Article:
A Special Month in History
In honour of those men who lost their lives in the service of this country, the National Army Museum has chosen December, a month of historical military firsts, to open its brand new Medal Repository.
On 18th December 1899, during the Second Anglo-Boer War, New Zealand’s first ever overseas combat action took place against Boer forces in South Africa, and as a result 29 year old Trooper George Roland Bradford was wounded in action. Ten days later he succumbed to his wounds and became the first New Zealand soldier to be killed on foreign soil.
Bradford was one of 71 New Zealanders who lost their lives in combat in the South African War, with a further 159 dying in accidents or as a result of disease. Their stories and the stories of countless other kiwi soldiers are told at the National Army Museum.
Other firsts for December include in 1858, the country’s first Volunteer unit was formed, in 1918 New Zealand troops as part of the Allied Army of Occupation crossed the Rhine into Germany after the end of World War One, in 1950 Kayforce arrived in Korea, and in 1957 the 1st Battalion commenced active service in Malaya.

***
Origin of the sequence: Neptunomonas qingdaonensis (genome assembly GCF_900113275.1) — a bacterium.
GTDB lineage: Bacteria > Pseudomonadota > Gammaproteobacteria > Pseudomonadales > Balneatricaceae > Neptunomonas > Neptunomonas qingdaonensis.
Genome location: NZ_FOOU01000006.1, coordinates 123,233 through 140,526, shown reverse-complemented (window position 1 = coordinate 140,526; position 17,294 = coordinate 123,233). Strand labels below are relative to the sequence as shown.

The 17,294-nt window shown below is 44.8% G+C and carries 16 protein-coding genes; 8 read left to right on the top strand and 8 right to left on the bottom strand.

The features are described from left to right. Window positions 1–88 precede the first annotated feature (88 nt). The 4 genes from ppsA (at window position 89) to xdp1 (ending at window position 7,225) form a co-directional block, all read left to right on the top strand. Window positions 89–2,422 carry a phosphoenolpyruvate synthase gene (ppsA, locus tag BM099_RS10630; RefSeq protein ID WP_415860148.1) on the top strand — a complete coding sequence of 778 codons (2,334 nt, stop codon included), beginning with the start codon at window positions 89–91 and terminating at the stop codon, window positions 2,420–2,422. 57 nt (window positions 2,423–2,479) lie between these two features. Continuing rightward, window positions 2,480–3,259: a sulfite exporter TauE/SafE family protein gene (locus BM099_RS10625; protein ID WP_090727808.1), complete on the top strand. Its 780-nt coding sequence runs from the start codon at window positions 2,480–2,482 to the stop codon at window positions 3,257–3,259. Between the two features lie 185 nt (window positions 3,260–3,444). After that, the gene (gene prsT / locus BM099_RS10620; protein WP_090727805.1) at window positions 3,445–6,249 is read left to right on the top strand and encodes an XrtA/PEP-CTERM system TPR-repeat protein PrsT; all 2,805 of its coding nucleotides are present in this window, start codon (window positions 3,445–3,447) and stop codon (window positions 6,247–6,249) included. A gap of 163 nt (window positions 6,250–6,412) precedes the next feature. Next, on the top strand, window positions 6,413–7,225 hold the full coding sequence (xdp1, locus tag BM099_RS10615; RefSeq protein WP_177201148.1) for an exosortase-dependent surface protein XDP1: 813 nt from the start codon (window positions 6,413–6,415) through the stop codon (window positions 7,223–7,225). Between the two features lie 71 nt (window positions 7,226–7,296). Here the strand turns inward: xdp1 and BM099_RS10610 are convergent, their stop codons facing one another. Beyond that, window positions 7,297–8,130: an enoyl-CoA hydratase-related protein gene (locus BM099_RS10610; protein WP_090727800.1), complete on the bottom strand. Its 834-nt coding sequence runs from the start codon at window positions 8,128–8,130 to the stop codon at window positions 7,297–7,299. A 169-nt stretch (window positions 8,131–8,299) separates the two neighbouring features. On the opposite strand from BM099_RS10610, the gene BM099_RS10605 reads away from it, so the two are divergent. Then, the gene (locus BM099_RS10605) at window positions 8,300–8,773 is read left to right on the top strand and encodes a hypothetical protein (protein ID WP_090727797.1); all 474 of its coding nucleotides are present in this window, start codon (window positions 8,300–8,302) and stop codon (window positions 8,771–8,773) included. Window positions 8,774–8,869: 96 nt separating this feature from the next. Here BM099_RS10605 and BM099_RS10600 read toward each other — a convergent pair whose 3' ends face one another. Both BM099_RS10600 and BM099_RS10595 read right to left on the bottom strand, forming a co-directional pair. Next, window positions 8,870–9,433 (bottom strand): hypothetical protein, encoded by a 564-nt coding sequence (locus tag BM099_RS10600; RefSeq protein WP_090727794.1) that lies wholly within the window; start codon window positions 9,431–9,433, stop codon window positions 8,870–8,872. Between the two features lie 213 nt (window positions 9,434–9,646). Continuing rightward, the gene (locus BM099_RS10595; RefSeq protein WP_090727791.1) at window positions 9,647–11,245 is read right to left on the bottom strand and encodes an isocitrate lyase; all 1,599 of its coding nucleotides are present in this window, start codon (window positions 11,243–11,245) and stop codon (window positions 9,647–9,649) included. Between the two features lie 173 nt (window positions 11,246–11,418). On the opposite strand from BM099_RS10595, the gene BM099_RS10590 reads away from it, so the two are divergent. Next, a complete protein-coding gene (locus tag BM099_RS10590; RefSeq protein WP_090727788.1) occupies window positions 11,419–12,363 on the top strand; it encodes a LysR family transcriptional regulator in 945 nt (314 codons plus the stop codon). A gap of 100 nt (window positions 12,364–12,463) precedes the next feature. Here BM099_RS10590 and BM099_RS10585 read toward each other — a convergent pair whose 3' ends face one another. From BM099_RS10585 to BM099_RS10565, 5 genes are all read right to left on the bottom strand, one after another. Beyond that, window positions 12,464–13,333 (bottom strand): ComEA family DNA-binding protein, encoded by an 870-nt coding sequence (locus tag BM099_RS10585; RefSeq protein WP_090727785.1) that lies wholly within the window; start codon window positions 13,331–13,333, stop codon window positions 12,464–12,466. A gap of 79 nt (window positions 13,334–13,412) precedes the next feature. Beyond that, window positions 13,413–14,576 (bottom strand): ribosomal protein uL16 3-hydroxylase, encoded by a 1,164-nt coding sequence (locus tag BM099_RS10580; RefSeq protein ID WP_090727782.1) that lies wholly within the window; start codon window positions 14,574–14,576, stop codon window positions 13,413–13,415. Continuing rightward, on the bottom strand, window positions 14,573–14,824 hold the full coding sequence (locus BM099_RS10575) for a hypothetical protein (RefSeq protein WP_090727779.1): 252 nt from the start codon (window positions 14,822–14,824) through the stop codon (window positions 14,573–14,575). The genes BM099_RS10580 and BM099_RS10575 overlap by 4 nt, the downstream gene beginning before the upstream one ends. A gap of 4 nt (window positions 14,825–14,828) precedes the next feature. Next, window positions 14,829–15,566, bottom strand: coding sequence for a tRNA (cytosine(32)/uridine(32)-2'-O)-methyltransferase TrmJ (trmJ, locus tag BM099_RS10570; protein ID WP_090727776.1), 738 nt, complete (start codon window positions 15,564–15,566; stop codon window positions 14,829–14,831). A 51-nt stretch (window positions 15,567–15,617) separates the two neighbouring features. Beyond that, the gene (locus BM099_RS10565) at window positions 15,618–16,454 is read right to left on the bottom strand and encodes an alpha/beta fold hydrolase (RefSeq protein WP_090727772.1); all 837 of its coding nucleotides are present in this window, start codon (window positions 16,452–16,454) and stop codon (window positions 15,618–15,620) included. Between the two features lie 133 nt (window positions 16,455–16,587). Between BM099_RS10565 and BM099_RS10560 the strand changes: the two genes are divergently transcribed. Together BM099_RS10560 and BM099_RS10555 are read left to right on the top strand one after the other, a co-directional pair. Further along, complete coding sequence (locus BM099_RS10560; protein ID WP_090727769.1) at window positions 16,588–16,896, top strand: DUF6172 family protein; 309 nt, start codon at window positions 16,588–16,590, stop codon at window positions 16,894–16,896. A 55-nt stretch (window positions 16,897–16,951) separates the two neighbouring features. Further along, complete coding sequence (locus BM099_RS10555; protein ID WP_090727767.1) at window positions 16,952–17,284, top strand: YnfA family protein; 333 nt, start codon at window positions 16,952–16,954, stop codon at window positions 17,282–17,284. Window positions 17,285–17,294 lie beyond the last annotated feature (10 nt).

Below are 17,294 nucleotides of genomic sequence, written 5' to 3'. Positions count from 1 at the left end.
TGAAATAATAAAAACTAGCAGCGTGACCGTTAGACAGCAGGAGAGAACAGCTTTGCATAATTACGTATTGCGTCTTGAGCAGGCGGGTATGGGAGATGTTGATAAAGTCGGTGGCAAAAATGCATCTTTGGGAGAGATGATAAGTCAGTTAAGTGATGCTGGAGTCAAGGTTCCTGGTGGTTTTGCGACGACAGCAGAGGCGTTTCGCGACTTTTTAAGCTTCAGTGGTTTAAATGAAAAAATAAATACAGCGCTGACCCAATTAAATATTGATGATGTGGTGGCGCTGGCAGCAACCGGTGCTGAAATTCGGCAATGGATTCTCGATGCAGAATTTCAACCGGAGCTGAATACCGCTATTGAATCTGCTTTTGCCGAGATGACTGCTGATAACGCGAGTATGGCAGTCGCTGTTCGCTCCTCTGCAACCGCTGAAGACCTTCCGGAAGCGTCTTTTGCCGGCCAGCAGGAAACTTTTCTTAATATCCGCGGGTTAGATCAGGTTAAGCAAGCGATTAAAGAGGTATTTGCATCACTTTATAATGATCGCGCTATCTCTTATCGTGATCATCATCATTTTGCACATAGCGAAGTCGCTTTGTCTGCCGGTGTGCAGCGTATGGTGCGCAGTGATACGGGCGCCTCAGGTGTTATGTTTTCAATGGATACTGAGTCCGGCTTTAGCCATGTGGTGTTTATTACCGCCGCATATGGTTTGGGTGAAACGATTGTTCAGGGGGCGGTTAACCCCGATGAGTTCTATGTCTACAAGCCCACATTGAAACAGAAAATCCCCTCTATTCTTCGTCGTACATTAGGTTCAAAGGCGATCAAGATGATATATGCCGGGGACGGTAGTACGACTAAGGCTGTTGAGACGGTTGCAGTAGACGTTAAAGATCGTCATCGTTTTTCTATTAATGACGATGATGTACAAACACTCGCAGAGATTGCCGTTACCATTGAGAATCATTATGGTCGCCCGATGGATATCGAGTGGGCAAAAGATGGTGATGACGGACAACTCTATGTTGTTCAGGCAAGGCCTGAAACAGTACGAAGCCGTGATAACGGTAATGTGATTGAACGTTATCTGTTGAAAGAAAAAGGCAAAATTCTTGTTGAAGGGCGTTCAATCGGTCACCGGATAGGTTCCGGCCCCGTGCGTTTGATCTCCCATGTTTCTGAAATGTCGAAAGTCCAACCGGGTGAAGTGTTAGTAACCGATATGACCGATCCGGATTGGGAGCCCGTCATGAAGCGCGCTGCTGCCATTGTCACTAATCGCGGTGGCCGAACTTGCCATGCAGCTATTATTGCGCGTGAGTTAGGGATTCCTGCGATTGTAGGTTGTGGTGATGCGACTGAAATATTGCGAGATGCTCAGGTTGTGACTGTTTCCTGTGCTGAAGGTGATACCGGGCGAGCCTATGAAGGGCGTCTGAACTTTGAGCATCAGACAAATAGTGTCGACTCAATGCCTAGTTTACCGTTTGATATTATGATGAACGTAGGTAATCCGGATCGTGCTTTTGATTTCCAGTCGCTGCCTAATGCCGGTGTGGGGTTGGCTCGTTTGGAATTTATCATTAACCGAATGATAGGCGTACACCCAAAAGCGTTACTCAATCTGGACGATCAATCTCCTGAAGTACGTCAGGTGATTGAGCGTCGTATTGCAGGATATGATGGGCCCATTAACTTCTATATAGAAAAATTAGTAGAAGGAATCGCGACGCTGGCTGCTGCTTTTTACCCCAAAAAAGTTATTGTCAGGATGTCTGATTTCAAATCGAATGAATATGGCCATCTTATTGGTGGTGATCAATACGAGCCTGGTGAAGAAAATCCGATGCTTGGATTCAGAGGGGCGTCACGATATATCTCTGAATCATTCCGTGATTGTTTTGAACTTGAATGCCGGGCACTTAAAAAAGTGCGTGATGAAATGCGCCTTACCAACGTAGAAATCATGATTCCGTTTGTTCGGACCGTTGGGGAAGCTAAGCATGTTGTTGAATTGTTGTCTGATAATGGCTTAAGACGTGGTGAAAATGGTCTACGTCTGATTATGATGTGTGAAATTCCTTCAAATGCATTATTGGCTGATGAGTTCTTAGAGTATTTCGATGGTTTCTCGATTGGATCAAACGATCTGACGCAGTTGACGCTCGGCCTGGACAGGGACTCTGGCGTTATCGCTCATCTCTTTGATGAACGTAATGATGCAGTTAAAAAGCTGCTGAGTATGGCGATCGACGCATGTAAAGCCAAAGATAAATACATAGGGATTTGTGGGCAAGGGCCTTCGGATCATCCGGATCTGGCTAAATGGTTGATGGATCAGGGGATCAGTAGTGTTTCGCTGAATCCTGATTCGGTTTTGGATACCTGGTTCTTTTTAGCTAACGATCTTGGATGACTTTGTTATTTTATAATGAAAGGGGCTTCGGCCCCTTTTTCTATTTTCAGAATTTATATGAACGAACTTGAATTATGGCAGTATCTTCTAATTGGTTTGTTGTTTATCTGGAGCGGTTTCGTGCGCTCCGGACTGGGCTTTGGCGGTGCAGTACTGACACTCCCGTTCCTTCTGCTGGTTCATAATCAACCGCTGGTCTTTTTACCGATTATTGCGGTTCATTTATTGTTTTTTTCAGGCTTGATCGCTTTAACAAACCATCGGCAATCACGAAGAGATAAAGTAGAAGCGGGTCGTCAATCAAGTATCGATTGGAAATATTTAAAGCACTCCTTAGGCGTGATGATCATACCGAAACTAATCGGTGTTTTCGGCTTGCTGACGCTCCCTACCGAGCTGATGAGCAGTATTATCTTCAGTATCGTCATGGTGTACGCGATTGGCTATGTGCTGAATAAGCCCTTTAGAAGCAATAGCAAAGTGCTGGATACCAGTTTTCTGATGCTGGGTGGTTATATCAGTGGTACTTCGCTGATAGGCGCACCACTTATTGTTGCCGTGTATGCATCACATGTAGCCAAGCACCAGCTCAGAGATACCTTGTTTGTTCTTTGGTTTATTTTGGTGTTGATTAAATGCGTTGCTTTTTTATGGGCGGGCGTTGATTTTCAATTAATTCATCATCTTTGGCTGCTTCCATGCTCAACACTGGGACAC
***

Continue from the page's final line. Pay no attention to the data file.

Given that medals honour and recognise a soldier’s service, and by their very nature tell a very personal story of the recipient, it was decided that this special month in history would be ideal for opening the medal repository. Fittingly, amongst the extensive number of medals on display is George Bradford’s Queen’s South Africa Medal.
The vault-like repository sits adjacent to the museum’s current Valour Alcove and resting place of its collection of Victoria Crosses, New Zealand Crosses and George Crosses. Visitors are able to view any set of donated medals via touch screen technology. On accessing a particular screen, information is then provided as to the exact location of that particular medal or medal group. Visitors are then able to view the medals in their secure resting place.
As part of the construction of the new medal repository new displays have been built covering the United Nations, Afghanistan, the RSA, as well as conflicts in Korea, Malaya and Vietnam. This has been an exciting opportunity to display many new artefacts not previously seen on public display, including some from forces opposing the New Zealanders.
Museum Director Col (Rtd) Ray Seymour said, “It is important that the National Army Museum exhibits these treasures and toanga in the most fitting way and that’s what we have achieved with our new Medal Repository.”